- Yakisoba – These Japanese noodles are delicious and quick to make.
- Beef and Broccoli – A classic combination that never gets old. It’s low-carb to boot!
- 52 wonton wrappers
- 1 lb ground turkey
- 2 cup cabbage shredded
- 1/2 cup green onions chopped
- 2 garlic cloves pressed
- 1 tbsp sesame oil
- 1 tbsp soy sauce
- 1 tsp salt
- 1 tsp black pepper
- 1 tbsp oil (cooking each batch)
- 1/4 cup water (cooking each batch)
- In a large bowl, combine ground turkey with onions, cabbage, pressed garlic, sesame oil, soy sauce and ground black pepper.
- Place an equal portion of filling into each wrapper.
- Brush the endges with water using your finger and seal the filling on the inside (see detailed instructions above).
- Place them on a baking sheet, leaving space between each one to avoid them sticking togehter.
- Preheat a skillet over medium-high with oil. Place gyoza in a skillet and pan fry until it turns golden brown — about 3 minutes. Add water and cover with a lid and steam for 3-4 minutes to cook the filling.
- Serve with your favortie sauce while gyoza is still nice and warm.
I've been making Gyoza for 40 years, have it pretty well figured out. I use ground pork. One ingredient I use is fresh ginger (both in the gyoza and in the dipping sauce). I always freeze the gyoza, then place about 20 (10 each for my wife and I) in each freezer bag. I fry them in a hot frying pan with a decent amount of oil, moving them around constantly, only about 10 fit in each batch of frying. I put the first batch fried in a bowl while I fry the second, then dump them all into a steamer for 20 minutes. I make my own dipping sauce. Soy sauce, thin teriyaki sauce, sesame oil, rice vinegar and ginger. Serve with sticky rice.
Hi there, thank you so much for sharing this with me!! Sounds like you're quite the pro!
So do you prep and fry all the Gyoza's before steaming them or do you steam them in another pan while you are batch frying?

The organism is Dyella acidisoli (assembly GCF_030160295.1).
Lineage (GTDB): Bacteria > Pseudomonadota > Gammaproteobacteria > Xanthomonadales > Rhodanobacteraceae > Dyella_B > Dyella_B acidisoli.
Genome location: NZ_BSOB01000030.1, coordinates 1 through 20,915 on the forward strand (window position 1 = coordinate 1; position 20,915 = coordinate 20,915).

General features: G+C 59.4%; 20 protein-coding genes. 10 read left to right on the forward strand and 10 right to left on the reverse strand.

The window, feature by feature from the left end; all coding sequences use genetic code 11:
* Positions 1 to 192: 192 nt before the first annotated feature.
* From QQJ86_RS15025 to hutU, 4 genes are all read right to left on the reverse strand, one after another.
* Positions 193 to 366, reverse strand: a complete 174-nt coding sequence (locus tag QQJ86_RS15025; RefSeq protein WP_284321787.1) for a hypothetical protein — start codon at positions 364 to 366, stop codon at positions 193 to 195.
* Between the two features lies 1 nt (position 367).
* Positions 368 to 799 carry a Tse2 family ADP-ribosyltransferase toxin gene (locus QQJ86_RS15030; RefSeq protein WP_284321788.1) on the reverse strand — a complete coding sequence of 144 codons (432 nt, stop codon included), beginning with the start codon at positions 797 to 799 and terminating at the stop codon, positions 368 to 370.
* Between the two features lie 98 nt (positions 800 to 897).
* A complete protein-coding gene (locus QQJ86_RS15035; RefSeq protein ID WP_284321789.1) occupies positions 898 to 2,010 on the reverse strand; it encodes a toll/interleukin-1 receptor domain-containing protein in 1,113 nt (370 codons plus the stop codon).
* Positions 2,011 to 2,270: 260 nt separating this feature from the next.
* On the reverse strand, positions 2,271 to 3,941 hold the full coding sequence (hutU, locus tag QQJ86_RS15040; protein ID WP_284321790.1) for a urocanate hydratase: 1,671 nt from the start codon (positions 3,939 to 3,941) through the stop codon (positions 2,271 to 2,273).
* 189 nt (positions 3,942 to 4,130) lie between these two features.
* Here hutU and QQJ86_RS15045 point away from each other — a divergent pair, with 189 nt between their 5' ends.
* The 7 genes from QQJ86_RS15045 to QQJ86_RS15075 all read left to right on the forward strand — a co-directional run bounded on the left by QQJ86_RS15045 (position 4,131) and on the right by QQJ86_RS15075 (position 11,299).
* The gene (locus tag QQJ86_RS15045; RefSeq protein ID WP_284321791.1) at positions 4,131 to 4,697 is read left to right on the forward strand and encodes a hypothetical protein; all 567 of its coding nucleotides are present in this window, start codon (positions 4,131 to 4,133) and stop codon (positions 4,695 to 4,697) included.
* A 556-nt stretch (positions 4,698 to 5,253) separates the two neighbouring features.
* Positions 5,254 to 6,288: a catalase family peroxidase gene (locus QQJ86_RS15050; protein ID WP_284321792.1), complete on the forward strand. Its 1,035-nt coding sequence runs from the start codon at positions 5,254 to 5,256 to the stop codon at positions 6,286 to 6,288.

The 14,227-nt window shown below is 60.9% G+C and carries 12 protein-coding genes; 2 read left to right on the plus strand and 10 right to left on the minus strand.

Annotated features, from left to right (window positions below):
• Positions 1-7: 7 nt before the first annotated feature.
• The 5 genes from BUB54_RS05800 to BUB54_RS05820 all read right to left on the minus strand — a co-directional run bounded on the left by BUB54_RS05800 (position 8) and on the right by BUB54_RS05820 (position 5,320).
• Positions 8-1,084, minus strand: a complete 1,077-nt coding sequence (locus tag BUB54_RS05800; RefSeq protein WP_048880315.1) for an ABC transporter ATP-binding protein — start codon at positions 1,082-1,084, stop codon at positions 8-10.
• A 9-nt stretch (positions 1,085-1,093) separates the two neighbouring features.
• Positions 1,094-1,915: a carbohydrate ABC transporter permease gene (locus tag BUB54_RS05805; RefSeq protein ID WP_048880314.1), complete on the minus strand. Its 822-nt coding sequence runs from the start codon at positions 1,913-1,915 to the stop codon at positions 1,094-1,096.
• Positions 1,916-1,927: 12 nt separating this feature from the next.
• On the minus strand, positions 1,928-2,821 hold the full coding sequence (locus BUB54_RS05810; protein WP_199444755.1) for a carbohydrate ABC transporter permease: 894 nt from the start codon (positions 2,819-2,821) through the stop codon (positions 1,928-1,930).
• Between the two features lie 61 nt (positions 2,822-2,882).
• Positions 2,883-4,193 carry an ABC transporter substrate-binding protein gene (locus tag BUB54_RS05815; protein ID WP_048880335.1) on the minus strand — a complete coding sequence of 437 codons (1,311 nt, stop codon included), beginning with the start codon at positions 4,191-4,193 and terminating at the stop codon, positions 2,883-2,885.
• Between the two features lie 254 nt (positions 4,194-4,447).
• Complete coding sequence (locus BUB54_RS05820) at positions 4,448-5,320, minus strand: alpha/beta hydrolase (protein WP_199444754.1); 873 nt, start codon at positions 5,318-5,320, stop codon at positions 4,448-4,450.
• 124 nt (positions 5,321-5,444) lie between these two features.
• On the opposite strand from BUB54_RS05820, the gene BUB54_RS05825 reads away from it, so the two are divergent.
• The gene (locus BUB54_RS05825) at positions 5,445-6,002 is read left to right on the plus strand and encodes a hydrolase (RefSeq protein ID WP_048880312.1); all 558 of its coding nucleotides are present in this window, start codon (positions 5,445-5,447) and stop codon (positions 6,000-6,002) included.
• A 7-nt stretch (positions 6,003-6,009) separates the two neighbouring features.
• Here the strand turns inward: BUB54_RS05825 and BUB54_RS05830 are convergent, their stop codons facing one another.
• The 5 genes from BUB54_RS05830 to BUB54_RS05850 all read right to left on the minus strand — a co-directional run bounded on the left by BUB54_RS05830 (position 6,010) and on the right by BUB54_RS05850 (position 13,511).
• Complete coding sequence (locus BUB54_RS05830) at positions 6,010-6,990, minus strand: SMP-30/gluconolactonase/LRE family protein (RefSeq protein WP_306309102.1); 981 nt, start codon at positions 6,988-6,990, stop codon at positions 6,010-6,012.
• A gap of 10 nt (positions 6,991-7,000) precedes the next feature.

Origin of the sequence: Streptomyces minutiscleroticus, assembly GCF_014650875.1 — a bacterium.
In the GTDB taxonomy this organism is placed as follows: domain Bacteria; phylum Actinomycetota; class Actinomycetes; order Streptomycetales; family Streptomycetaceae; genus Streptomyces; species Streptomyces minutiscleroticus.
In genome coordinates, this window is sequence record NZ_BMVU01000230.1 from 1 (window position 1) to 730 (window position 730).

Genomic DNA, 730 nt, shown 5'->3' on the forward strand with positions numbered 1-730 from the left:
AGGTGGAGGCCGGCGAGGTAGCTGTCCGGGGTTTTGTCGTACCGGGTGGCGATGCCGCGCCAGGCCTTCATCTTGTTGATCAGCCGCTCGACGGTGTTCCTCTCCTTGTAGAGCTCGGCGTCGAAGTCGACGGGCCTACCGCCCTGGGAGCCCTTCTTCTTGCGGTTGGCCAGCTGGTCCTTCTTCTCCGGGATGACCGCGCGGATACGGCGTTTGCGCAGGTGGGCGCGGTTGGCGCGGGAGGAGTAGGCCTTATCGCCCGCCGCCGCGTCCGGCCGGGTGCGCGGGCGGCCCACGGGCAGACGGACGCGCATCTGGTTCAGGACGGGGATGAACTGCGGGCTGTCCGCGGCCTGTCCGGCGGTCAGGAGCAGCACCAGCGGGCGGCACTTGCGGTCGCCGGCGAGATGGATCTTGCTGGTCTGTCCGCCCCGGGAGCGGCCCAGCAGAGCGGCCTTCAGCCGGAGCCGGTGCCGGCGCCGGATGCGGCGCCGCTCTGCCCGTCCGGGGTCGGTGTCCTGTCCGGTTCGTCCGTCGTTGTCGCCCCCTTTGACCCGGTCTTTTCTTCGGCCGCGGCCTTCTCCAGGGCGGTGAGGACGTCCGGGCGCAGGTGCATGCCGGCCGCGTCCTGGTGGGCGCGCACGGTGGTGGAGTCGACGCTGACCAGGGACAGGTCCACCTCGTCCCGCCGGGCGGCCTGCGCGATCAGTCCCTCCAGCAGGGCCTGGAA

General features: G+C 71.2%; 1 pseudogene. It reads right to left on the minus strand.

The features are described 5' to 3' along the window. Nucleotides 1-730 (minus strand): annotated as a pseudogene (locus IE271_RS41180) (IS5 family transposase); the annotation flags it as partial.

Hi Jennifer, I would steam them in the same pan after frying them. After you fry them for a few minutes, add some water and cover and allow them to steam for the rest of the time. I hope this answers your question.
This might be a dumb question but how do you make sure the meat gets thoroughly cooked through?
Hi Shawna, There is not too much meat in each dumpling, so when you pan fry them and then steam them afterwards, the dumplings have enough time to fully cook through. You can also boil them. I hope that helps!
Japanese do not eat turkey so this is not traditional gyoza I would know my wife is from Japan and I lived in her home town for 11 years. Gyoza is traditionally made with pork.
Hi James, yes, you can definitely swap out turkey for pork. Thanks for sharing this!
Wow.. what a delicious and easy to make recipe!! I used ground turkey and I doubled the soy sauce, the sesame oil and the garlic, as we like our food extra seasoned. They came out delicious. I ran out of round gyoza wrappers and I used the remaining filling with egg roll wrappers. What a treat! Thank you so much! I will never buy frozen ones again.
Hi Alina- thank you for the feedback! I'm thrilled you enjoyed this recipe. 😄
If you freeze these, would you thaw before cooking?
Hi Betsy- I wouldn't thaw them, instead add a few minutes to the cooking time. Enjoy!
Excellent recipe! My family going to love these they are delicious and I love your instructions make it so simple. I also could sit down and probably eat a whole batch of these LOL but I won't🤗
Haha, that good eh? Thank you for sharing, Colleen, glad you found the recipe easy to follow! Enjoy!